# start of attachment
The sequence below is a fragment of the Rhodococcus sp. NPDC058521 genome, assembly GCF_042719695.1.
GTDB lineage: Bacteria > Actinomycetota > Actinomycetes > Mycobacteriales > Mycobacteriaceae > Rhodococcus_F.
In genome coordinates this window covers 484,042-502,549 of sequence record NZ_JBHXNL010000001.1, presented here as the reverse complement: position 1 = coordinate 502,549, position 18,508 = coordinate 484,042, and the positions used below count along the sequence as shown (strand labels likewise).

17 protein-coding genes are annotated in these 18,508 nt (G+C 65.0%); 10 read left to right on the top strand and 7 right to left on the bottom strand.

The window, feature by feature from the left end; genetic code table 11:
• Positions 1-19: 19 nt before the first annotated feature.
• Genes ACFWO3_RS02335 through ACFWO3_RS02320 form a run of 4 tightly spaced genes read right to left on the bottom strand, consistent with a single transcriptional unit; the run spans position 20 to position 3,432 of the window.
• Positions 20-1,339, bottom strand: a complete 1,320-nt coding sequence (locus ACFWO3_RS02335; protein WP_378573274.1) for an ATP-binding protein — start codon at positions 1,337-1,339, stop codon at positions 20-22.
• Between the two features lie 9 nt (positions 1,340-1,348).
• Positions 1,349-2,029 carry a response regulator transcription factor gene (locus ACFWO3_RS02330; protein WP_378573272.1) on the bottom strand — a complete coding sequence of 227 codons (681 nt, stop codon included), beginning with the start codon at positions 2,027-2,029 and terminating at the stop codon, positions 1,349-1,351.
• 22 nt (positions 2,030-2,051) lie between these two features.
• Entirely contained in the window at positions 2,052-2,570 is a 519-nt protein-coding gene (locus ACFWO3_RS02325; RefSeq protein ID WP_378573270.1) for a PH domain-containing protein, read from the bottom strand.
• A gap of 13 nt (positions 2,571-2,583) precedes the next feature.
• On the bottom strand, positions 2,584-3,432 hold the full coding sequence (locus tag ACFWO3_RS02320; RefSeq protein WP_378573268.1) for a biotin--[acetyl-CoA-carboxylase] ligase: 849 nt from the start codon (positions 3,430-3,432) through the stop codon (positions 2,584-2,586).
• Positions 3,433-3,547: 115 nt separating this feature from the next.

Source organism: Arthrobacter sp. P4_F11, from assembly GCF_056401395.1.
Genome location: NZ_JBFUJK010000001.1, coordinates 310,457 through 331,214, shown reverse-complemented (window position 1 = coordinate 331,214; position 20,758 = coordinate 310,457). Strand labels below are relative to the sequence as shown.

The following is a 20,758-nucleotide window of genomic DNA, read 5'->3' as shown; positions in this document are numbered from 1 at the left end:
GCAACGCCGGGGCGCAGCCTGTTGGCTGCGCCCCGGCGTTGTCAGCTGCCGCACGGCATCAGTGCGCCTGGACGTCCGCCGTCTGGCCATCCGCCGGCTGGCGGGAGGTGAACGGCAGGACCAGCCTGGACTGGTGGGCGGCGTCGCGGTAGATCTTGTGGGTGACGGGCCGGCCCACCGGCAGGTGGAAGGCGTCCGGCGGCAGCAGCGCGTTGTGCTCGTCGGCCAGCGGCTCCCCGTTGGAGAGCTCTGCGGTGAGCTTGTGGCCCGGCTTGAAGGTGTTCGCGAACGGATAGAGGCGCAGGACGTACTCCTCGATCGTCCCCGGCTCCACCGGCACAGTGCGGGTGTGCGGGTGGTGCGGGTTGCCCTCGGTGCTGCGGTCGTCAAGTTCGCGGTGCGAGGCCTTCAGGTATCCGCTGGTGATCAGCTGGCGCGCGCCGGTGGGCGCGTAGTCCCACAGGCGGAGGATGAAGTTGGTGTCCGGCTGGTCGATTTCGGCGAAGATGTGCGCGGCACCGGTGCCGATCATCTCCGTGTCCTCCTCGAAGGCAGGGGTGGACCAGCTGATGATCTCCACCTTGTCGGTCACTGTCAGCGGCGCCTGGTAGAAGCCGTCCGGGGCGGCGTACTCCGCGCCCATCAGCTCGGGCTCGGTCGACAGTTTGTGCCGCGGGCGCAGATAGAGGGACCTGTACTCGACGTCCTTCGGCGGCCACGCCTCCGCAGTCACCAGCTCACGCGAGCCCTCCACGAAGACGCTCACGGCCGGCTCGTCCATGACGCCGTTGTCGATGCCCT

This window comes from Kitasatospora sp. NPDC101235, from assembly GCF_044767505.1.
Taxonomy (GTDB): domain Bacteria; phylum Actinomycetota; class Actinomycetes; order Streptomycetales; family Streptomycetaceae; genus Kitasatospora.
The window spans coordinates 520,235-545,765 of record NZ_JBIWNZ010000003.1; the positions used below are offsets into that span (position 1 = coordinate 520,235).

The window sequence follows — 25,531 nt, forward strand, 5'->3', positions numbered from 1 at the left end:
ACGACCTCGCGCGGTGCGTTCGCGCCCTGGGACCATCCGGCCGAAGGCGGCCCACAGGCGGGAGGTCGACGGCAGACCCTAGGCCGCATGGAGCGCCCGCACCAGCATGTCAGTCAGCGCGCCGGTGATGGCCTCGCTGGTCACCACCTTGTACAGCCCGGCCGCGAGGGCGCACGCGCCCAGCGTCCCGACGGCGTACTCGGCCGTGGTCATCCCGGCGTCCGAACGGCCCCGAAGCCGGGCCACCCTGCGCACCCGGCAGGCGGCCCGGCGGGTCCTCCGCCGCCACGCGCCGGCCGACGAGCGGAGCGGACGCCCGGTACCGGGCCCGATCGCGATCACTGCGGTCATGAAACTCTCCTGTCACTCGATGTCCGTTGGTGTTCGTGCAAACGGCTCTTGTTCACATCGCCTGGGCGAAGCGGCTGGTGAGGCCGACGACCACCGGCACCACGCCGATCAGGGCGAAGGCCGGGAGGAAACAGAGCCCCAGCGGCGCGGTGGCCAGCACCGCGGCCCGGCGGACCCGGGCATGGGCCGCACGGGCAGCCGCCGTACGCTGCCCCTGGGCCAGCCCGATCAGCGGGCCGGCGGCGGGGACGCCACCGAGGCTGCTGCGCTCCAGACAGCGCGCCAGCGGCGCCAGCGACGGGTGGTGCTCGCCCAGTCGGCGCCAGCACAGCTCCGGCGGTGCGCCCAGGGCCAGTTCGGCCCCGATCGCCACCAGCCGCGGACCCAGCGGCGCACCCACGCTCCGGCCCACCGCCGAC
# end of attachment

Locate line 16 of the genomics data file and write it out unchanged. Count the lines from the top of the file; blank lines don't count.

Source organism: Arthrobacter sp. P4_F11, from assembly GCF_056401395.1.